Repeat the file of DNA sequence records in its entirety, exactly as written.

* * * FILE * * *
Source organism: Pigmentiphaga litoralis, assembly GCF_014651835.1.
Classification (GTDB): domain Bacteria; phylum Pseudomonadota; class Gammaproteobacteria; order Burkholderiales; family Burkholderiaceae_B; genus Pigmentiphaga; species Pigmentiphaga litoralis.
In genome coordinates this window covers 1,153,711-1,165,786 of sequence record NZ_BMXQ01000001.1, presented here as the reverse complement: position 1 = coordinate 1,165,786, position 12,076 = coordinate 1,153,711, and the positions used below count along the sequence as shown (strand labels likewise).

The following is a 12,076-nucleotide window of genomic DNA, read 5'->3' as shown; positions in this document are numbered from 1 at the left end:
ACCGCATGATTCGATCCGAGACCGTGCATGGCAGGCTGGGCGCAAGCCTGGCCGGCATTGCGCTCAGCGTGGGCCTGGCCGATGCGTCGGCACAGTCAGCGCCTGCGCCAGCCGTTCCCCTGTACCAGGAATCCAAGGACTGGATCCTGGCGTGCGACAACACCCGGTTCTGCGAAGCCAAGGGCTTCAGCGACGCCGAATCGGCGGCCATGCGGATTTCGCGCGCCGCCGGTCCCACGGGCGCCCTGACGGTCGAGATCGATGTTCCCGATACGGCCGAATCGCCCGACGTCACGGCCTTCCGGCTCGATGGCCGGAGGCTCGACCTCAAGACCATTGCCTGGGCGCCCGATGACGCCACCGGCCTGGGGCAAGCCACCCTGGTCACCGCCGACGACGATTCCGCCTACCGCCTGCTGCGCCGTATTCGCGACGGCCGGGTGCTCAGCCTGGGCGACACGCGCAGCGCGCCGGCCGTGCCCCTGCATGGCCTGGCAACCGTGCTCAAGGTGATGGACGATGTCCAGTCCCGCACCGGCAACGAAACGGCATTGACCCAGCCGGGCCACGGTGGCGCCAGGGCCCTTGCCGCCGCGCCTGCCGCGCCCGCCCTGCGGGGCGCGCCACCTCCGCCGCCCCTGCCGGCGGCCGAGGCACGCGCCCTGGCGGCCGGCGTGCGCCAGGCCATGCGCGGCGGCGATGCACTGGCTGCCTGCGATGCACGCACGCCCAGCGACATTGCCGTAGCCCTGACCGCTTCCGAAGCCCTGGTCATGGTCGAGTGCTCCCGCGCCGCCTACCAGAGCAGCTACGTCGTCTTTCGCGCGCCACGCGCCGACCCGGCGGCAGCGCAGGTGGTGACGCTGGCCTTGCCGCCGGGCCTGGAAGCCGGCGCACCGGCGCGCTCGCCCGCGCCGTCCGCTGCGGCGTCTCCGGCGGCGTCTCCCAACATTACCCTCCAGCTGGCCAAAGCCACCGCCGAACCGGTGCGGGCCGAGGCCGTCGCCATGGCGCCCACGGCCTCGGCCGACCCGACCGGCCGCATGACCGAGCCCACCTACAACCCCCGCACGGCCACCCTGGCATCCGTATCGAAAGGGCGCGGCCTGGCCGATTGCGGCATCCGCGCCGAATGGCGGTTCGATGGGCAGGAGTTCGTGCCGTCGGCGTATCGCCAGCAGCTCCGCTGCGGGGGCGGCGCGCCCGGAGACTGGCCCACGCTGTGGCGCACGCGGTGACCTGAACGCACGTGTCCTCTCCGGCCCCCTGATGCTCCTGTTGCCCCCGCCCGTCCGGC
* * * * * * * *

Source organism: Pigmentiphaga litoralis, assembly GCF_014651835.1.
Classification (GTDB): domain Bacteria; phylum Pseudomonadota; class Gammaproteobacteria; order Burkholderiales; family Burkholderiaceae_B; genus Pigmentiphaga; species Pigmentiphaga litoralis.
In genome coordinates this window covers 1,153,711-1,165,786 of sequence record NZ_BMXQ01000001.1, presented here as the reverse complement: position 1 = coordinate 1,165,786, position 12,076 = coordinate 1,153,711, and the positions used below count along the sequence as shown (strand labels likewise).

The following is a 12,076-nucleotide window of genomic DNA, read 5'->3' as shown; positions in this document are numbered from 1 at the left end:
ACCGCATGATTCGATCCGAGACCGTGCATGGCAGGCTGGGCGCAAGCCTGGCCGGCATTGCGCTCAGCGTGGGCCTGGCCGATGCGTCGGCACAGTCAGCGCCTGCGCCAGCCGTTCCCCTGTACCAGGAATCCAAGGACTGGATCCTGGCGTGCGACAACACCCGGTTCTGCGAAGCCAAGGGCTTCAGCGACGCCGAATCGGCGGCCATGCGGATTTCGCGCGCCGCCGGTCCCACGGGCGCCCTGACGGTCGAGATCGATGTTCCCGATACGGCCGAATCGCCCGACGTCACGGCCTTCCGGCTCGATGGCCGGAGGCTCGACCTCAAGACCATTGCCTGGGCGCCCGATGACGCCACCGGCCTGGGGCAAGCCACCCTGGTCACCGCCGACGACGATTCCGCCTACCGCCTGCTGCGCCGTATTCGCGACGGCCGGGTGCTCAGCCTGGGCGACACGCGCAGCGCGCCGGCCGTGCCCCTGCATGGCCTGGCAACCGTGCTCAAGGTGATGGACGATGTCCAGTCCCGCACCGGCAACGAAACGGCATTGACCCAGCCGGGCCACGGTGGCGCCAGGGCCCTTGCCGCCGCGCCTGCCGCGCCCGCCCTGCGGGGCGCGCCACCTCCGCCGCCCCTGCCGGCGGCCGAGGCACGCGCCCTGGCGGCCGGCGTGCGCCAGGCCATGCGCGGCGGCGATGCACTGGCTGCCTGCGATGCACGCACGCCCAGCGACATTGCCGTAGCCCTGACCGCTTCCGAAGCCCTGGTCATGGTCGAGTGCTCCCGCGCCGCCTACCAGAGCAGCTACGTCGTCTTTCGCGCGCCACGCGCCGACCCGGCGGCAGCGCAGGTGGTGACGCTGGCCTTGCCGCCGGGCCTGGAAGCCGGCGCACCGGCGCGCTCGCCCGCGCCGTCCGCTGCGGCGTCTCCGGCGGCGTCTCCCAACATTACCCTCCAGCTGGCCAAAGCCACCGCCGAACCGGTGCGGGCCGAGGCCGTCGCCATGGCGCCCACGGCCTCGGCCGACCCGACCGGCCGCATGACCGAGCCCACCTACAACCCCCGCACGGCCACCCTGGCATCCGTATCGAAAGGGCGCGGCCTGGCCGATTGCGGCATCCGCGCCGAATGGCGGTTCGATGGGCAGGAGTTCGTGCCGTCGGCGTATCGCCAGCAGCTCCGCTGCGGGGGCGGCGCGCCCGGAGACTGGCCCACGCTGTGGCGCACGCGGTGACCTGAACGCACGTGTCCTCTCCGGCCCCCTGATGCTCCTGTTGCCCCCGCCCGTCCGGC